A sociology professor at Trinity College in Hartford, Connecticut, is facing a firestorm of criticism after declaring that “whiteness is terrorism” in a tweet on Easter Sunday.
According to the Hartford Courant, professor Johnny Eric Williams tweeted on Sunday, “Whiteness is terrorism,” followed by the tweet, “All self-identified white people (no exceptions) are invested in and collude with systemic white racism/white supremacy.”
His Twitter profile is now marked private and tweets “protected.” His description reads, “#twittersociologist specializing in the fields of social movements, political sociology, sociology of culture, science, religion, 'race' and white supremacy.”
Williams also wrote a disturbing post on Facebook earlier this month, saying that, ‘‘White’ kneegrows really need a lot of therapy and a good ‘ol a** kicking.”
When asked whether he was referring to black conservative commentator Candace Owens, Williams replied, “I’m referring to her other and less brazen but more insidious dangerous "white" kneegrows like Barry and Michelle Obama and many other white kneegrows you encounter daily.”
Alumni of Trinity College have condemned the remarks in a group on Facebook, calling it “hate speech” and “a cycle of vicious language.”
Williams has defended his remarks, telling The Courant in an interview, “This stuff is not for the faint-hearted.”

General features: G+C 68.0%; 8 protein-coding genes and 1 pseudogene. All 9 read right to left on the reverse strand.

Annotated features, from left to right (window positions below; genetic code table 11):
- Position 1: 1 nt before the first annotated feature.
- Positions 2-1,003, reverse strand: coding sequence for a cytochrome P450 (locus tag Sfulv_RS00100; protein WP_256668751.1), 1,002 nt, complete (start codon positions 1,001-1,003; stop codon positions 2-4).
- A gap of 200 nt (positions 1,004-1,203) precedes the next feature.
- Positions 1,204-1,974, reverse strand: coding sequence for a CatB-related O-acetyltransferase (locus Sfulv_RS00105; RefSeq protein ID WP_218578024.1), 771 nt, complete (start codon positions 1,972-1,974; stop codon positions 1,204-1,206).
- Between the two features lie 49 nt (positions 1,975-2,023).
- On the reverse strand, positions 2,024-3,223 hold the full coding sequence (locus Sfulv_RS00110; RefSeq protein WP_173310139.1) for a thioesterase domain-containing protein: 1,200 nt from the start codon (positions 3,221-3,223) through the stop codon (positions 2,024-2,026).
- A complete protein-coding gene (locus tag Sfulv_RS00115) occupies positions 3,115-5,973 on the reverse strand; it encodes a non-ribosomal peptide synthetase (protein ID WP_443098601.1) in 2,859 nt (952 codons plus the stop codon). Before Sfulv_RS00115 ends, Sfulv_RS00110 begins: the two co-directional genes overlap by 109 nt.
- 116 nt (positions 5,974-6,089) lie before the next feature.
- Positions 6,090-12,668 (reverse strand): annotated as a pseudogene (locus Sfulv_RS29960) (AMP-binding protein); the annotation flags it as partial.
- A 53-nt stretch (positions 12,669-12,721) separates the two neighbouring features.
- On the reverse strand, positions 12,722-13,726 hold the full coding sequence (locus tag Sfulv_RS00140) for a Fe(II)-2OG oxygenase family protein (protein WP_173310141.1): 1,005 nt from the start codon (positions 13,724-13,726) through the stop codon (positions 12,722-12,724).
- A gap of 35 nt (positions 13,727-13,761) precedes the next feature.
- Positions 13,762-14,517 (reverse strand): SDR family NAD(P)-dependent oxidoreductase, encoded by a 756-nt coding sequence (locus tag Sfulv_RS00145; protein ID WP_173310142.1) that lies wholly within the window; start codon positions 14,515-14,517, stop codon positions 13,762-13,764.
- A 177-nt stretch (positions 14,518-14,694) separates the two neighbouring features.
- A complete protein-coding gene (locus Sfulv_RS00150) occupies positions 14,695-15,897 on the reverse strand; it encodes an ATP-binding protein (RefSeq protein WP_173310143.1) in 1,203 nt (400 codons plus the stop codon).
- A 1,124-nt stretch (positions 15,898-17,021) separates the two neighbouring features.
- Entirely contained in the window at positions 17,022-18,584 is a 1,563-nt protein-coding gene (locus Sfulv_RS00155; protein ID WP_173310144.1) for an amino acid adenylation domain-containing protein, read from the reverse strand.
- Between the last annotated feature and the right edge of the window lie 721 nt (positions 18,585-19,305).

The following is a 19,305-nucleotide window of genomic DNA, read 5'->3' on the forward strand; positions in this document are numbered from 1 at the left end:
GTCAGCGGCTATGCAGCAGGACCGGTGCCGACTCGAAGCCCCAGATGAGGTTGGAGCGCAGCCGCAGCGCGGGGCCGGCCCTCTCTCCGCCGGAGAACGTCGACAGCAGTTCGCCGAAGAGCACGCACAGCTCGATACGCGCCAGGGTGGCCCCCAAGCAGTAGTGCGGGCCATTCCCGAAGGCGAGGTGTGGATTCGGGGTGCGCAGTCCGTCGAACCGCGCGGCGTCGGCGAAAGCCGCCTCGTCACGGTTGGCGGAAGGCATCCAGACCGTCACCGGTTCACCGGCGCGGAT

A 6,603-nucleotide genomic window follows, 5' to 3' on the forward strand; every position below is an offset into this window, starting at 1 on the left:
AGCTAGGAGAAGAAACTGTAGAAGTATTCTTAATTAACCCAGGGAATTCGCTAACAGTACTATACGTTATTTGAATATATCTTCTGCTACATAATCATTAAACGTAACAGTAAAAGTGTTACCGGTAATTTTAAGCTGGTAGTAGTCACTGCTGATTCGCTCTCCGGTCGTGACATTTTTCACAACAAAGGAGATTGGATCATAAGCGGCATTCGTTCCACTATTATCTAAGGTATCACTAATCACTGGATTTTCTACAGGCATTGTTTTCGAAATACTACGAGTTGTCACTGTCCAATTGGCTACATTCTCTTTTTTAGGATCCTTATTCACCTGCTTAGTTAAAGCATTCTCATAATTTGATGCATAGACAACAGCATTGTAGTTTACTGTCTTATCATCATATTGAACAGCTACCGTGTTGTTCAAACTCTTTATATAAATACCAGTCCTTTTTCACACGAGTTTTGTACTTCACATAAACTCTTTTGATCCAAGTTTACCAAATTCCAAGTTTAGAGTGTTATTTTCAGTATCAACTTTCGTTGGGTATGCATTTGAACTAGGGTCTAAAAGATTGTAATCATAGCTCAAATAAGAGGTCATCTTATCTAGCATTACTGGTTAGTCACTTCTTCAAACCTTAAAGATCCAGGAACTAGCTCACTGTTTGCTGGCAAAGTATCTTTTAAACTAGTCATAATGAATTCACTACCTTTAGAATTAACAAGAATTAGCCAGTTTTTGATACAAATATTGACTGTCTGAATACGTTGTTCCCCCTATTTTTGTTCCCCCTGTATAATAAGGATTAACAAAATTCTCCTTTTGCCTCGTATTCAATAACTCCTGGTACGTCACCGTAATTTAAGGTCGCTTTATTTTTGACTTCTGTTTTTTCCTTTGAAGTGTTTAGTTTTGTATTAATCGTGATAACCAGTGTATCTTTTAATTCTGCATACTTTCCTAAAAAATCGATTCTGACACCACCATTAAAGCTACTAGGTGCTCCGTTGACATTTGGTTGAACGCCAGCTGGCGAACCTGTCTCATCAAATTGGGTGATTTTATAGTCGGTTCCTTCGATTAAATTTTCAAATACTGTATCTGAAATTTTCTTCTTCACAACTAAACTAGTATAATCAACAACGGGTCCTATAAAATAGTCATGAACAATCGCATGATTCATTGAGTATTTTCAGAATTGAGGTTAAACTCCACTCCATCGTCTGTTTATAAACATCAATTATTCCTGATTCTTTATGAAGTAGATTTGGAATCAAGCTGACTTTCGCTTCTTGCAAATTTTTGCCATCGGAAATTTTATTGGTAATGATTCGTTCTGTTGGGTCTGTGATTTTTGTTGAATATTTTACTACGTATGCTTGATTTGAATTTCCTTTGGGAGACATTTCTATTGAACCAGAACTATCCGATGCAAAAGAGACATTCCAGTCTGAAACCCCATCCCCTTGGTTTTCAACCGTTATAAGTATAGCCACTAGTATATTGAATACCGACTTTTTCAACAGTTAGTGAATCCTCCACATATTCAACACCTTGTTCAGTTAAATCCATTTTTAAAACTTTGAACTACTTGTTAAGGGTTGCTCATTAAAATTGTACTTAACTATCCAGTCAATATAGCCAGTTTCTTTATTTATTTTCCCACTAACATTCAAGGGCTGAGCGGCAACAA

“Whiteness breeds terrorism, the exploitation of other people’s bodies and minds for profit,” he said. “It’s academic freedom. That’s the role of a professor to try to help students see their complicity and collusion with white racism.”
This is not the first time Williams has faced backlash for making controversial remarks.
In 2017, the tenured professor had to take a leave of absence because of his use of racially charged language in a pair of posts on Facebook less than a week after the Congressional baseball game mass shooting in Virginia.
The posts seemed to justify if not encourage violence against whites by the "racially oppressed."
As The Courant reports,
The controversial pair of Facebook posts by Williams in 2017 included an inflammatory and profane hashtag — ‘Let Them [expletive] Die’ — that was widely shared on social and conservative media, leading to the threats against Williams and calls for him to be fired.
Trinity President Joanne Berger-Sweeney reported that the college lost $200,000 in donations due to the controversy. Sixteen incoming students also withdrew their enrollment.
At the time, Berger-Sweeney said she supported Williams’ right to express his views, but found his words personally offensive.
Trinity College responded to the latest controversial remarks with the following statement:
“Yes, we know about the tweets by Professor Williams, which were made in the context of his academic scholarship on issues of race,” a spokeswoman said. “A discussion of the tweets followed on a closed Facebook group of some Trinity alumni. In that thread, an alumnus reports having reached out to ask Professor Williams about the tweets. Professor Williams then shared a broader scholarly context for the statements, as well as some relevant publications on the concept of whiteness. The context provided by Professor Williams speaks for itself.”
Whether the university will investigate as it had in 2017 remains to be seen, as several alumni have called for disciplinary action or his resignation, though by its response, it looks as though the issue has been settled, at least on their end.